Reading Guide. As the battle begins, Bhishma is the general of the Kaurava forces but, as you will see, he does not feel the same loyalty to Duryodhana that Karna does, and he warns Duryodhana of the doom that awaits them.
Source. Indian Myth and Legend by Donald A. Mackenzie (1913). [900 words]
Loudly bellowed the war shells, and the drums of battle were sounded. As both armies waited for sunrise, a tempest arose and the dawn was darkened by dust clouds, so that men could scarce behold one another. Evil were the omens. Blood dropped like rain out of heaven, while jackals howled impatiently, and kites and vultures screamed hungrily for human flesh. The earth shook, peals of thunder were heard, although there were no clouds, and angry lightning rent the horrid gloom; flaming thunderbolts struck the rising sun and broke in fragments with loud noise.
When the wind fell and the air cleared, the battle waxed in fury. All day the armies battled with growing ardour. When evening was coming on, Abhimanyu, son of Arjuna, perceived that the advantage lay with the Kauravas, chiefly because of Bhishma's prowess. So he went speedily against that mighty warrior, and cut down the ensign of his chariot. Bhishma said that never before had he beheld a youthful hero who could perform greater deeds.
Then Bhishma advanced to make fierce attack upon the Pandava army. Victoriously he went, cutting a blood-red path through the stricken legions; none could resist him for a time. The heart of Arjuna was filled with shame, and he rode against Bhishma, whose advance was stayed. The two heroes fought desperately until dusk. Then Bhishma retired, but Arjuna followed him, and pressed into the heart of the Kaurava host, achieving great slaughter. The truce was sounded, and the first day's battle came to an end.
On the morning of the second day Bhishma again attacked the Pandava forces, shattering their ranks, but Arjuna drove him back.
On the third day the army of the Pandavas advanced in crescent formation and drove back the Kaurava army. Many were slain, and rivers of blood laid down the dust; horses writhed in agony, and the air was filled with the shrieking and moaning of wounded men. Terrible were the omens, for headless men rose up and fought against one another; then the people feared that all who contended in that dread battle would be slain.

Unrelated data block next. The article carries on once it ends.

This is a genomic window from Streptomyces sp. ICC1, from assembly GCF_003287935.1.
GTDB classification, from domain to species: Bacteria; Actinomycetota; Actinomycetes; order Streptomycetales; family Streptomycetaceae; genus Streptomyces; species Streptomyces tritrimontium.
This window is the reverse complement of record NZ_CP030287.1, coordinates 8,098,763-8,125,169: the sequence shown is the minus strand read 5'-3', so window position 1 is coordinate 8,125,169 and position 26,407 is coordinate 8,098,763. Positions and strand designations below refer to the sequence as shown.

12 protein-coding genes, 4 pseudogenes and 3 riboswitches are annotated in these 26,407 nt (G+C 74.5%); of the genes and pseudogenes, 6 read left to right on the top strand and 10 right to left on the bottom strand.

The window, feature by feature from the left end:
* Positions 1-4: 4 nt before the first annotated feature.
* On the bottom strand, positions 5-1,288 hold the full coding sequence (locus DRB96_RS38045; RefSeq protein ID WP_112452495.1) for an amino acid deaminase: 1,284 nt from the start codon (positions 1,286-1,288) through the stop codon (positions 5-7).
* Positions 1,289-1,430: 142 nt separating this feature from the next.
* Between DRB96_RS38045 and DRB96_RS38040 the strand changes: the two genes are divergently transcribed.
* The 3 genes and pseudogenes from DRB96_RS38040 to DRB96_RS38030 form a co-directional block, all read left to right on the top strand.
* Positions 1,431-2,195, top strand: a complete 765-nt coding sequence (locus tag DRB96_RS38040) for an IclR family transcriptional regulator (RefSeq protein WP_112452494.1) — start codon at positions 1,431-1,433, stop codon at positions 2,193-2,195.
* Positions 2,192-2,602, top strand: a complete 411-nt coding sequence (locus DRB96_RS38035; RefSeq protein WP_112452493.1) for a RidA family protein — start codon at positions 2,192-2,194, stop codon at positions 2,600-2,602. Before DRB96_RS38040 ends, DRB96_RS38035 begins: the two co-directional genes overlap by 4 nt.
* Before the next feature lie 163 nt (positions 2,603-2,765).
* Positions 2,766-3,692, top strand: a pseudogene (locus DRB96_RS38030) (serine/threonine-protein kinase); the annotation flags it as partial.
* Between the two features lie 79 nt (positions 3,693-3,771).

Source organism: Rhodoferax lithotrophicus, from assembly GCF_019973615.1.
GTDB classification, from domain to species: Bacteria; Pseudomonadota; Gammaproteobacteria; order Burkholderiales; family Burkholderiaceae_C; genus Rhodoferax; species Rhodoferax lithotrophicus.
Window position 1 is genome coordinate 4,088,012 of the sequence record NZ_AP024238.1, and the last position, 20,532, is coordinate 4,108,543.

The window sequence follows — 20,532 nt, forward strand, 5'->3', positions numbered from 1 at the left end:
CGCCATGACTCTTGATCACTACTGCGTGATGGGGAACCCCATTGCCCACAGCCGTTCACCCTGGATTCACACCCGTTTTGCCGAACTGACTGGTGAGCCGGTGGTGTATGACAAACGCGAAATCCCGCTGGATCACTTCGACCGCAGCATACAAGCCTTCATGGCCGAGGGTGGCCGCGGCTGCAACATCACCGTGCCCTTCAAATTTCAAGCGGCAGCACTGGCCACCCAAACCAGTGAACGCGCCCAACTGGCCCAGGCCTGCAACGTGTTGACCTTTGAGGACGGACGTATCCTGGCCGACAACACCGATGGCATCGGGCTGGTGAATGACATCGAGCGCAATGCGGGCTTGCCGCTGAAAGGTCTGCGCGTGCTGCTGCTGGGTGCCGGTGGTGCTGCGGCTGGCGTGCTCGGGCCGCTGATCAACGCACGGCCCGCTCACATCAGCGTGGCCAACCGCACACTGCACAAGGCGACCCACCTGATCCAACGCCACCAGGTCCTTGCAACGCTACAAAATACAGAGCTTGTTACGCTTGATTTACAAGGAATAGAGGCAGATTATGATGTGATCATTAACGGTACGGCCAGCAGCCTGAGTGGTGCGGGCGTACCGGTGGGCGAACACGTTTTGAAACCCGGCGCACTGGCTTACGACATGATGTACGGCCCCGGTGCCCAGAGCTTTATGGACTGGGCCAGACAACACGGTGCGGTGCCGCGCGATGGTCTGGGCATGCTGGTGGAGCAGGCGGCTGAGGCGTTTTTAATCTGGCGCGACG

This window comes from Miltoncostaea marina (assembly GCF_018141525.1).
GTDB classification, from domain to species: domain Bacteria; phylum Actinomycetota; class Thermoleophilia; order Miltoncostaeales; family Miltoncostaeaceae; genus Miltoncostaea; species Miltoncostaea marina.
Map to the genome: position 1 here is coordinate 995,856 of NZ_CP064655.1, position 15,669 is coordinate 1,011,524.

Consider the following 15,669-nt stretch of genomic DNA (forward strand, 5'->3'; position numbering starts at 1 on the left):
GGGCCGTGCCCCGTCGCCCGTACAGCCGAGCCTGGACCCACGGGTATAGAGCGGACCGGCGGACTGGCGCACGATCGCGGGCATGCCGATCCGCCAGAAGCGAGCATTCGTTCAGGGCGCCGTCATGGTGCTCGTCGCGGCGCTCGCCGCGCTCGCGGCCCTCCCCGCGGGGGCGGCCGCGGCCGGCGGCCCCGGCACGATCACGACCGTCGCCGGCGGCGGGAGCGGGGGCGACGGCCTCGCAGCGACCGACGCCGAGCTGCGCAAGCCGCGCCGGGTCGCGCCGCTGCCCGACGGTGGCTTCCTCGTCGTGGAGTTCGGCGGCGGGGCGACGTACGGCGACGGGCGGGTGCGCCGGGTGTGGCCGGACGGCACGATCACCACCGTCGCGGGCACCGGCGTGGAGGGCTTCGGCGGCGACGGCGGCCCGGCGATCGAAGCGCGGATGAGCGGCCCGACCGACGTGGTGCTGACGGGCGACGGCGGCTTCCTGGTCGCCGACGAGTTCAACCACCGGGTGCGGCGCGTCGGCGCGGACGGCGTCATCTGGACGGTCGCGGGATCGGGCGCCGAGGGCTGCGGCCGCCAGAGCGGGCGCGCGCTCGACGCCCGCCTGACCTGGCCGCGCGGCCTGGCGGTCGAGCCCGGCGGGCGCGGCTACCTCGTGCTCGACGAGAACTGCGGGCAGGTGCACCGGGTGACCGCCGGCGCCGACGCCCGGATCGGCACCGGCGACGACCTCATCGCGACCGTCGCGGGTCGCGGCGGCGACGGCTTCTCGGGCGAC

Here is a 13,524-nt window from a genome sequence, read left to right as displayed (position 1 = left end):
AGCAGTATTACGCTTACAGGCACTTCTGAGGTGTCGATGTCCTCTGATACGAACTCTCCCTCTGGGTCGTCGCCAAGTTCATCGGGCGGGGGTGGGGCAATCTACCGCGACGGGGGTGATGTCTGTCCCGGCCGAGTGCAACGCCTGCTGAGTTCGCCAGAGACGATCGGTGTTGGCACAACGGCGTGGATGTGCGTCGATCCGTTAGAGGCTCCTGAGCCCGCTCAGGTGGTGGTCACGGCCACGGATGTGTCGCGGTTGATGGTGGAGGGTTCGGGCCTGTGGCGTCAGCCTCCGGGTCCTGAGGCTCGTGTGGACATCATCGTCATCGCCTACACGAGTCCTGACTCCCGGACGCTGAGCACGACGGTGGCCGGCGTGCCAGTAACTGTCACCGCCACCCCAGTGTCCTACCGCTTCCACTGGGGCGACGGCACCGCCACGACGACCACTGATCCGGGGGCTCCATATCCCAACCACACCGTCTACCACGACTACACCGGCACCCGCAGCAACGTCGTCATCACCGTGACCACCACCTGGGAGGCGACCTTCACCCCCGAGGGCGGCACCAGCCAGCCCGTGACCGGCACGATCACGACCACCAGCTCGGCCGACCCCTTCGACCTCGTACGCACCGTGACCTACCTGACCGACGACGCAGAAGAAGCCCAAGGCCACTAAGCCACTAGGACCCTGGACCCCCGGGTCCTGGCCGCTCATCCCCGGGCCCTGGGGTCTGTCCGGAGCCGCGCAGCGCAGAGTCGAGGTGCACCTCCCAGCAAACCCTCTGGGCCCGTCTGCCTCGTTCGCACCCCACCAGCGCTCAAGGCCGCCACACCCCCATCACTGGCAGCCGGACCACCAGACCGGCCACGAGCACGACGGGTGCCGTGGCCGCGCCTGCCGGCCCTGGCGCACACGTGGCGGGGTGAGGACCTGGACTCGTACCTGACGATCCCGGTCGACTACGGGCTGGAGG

When he beheld the broken cars, the fallen standards, and the heaps of slain elephants and horses and men, Duryodhana said to Bhishma, "Thou shouldst yield thy place to Karna. Methinks thou art partial to Arjuna and the Pandavas."
Said Bhishma, "Thy struggle is in vain, foolish Duryodhana. None can wipe out the stain of thy sins; of no avail is cunning against a righteous cause. Verily, thou shalt perish because of thy folly. I have no fear of battle, and I will lead the Kauravas until I triumph or fall."
Then angry Bhishma urged his charioteer to attack the enemy, and he drove back all who opposed him, even Arjuna.
Bhima was the hero of the fourth day of battle, and on the fifth day, Arjuna and Bhima advanced in triumph until they were met and held back by Drona.
The sixth day dawned, and it was a day of peril for Bhima. Confident of victory, he pressed too far into the midst of the Kaurava host, and was surrounded by overwhelming numbers. Drupada perceived his peril and hastened to help him, but neither could retreat. Then Arjuna's fearless son shattered the Kaurava hosts and rescued Bhima and Drupada from the surging warriors who thirsted for their blood.
The seventh day was the day of Bhishma. None could withstand him in his battle fury. Before night fell, the standard of Yudhishthira was cut down, and the Kauravas rejoiced greatly, believing that they would achieve a great victory.
On the day that followed, however, the tide of battle turned. As Bhishma advanced, his charioteer was slain, and the steeds took flight in terror. Then confusion fell on the Kaurava army. For a time the Pandavas made resistless advance amidst mighty slaughter. Then the six Gandhari princes advanced to beat back the forces of Yudhishthira, having vowed to slay Iravat, son of Arjuna. The gallant youth feared them not and fought triumphantly, stirred with the joy of battle; he slew five of the princes, but the sixth, the eldest prince, struck him down, Arjuna's son.
Terrible was the grief of Arjuna when he was told that his son had fallen. Bhima's terrible son, the rakshasa Ghatotkacha, sought to be avenged when Iravat fell. Roaring like the sea, he assumed an awesome shape, and advanced with flaming spears like the Destroyer at the end of Time, followed by other rakshasas. Warriors fled from his path, until Duryodhana went against him with many elephants, but Ghatotkacha scattered the elephant host.
Duryodhana was stricken with sorrow, and went to the snow-white tent of Bhishma that night and spoke, saying, "The Pandavas are brave in battle, but they are unable to resist thee. If, however, thou dost love them too well to overcome them utterly, let Karna take thy place, so that he may lead the hosts against our enemies."
Said Bhishma, "Alas! Duryodhana, thy struggle is of no avail. Thou art confronted by utter ruin, O proud and foolish prince. I will fight as I have fought until the end, which is not now far off."